A guest post by Christopher Carnie
We, the Scots who have chosen to leave, do not get a vote in the Referendum. It is the people who live in Scotland who will vote on September 18th. So why speak up? Who are we, the offshore Scots, to talk of the Referendum? Why should our voices join the clamour for Yes?
There will be many of us with our own personal, emotional Scottish love stories (I have one) who will want to speak. But there are at least four more substantial reasons why we should speak up in solidarity with Scotland;
In the Catalan village in which I live there are 1,200 inhabitants. In February around 300 of us, a quarter of the village population, dance Les Gitanes, the traditional Carnival set dances. It’s like dancing the Dashing White Sergeant or Strip the Willow, so when I arrived here sixteen years ago I joined the dance. I always wear tartan. I’m known as L’Escocès, the Scotsman. And this is the first reason why we offshore Scots should speak. Because in our communities around the world we are ‘The Scotsman’ or ‘The Scotswoman.’ We are ambassadors for Scotland, helping to construct an image of what it is to be Scottish, in the minds of people we meet. We make friends, we build contacts, and everyone we meet comes away with this, or that, impression of the Scots.
Like an ethical NSA we are also the ears and eyes of Scotland. We tell people back home how it is here. We pass back information when we chat to family and friends in Scotland, whether that is professional information or simply social attitudes and new views. It’s an exchange of course, and I find lots in the great gush of new writing in Bellacaledonia, or Newsnet or the many other social sites that I can pass on to friends here. We, the offshore Scots are an information network for Scotland, so we have lots to speak about.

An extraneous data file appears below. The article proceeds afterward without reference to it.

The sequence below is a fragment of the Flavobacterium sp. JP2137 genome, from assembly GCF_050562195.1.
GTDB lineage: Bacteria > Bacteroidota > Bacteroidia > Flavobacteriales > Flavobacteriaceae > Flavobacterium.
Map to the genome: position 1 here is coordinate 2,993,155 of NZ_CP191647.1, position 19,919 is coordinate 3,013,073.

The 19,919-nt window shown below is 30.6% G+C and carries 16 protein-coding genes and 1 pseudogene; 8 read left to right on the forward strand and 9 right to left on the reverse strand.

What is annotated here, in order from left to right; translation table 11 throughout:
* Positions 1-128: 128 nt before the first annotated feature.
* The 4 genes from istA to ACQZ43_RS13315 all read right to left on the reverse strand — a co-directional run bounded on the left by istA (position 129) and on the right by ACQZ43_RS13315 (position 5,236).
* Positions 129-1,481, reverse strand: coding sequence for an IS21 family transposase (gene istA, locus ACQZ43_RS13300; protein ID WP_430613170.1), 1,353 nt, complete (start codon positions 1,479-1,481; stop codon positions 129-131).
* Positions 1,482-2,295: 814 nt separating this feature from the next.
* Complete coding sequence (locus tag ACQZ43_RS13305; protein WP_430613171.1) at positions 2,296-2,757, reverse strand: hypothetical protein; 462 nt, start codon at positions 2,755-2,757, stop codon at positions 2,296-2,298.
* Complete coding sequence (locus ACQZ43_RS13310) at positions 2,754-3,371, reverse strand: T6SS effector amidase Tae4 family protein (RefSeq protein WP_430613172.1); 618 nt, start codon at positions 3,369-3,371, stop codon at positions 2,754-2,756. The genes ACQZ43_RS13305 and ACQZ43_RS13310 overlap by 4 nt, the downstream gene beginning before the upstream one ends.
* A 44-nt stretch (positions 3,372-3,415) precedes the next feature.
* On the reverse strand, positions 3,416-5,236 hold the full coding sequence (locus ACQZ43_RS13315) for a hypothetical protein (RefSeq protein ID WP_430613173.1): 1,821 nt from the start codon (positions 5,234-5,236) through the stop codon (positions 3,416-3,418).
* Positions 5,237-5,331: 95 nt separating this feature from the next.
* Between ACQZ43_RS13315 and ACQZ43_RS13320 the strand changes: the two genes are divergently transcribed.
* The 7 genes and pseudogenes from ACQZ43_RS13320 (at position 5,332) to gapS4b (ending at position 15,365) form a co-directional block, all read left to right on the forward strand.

And the knowledge we have gathered is a Scottish asset that Scotland can mine. The millions of Scots abroad know about everything (between us) from accounting to zoology. I’m not boasting. I’m not taking about the little that I individually know. I mean the offshore Scottish hive mind, the collective intelligence of all of us. Anytime Scotland wants it, it’s hers. Just ask. That collective knowledge is why we can and should speak.
I come from the comfortable Scottish middle class. But it was in Scotland, taken by the hand of a lover to The Barras, that I learned about poverty and first thought of justice. Scotland has taught many of us the hard lessons of poverty. We have seen, smelled, touched poverty and felt the anger against injustice that it rightly provokes. Scotland has taught us that we cannot abandon the poor in the way that Westminster has. And that is also why we speak. We’ve witnessed the worst and now we want the best for our country.
So we offshore Scots should speak. We’ll use whatever means are at our disposal – social media, talking to friends, writing or shouting from the rooftops. Solidarity with Scotland, http://www.solidaritywithscotland.com, is one of those media and I support it.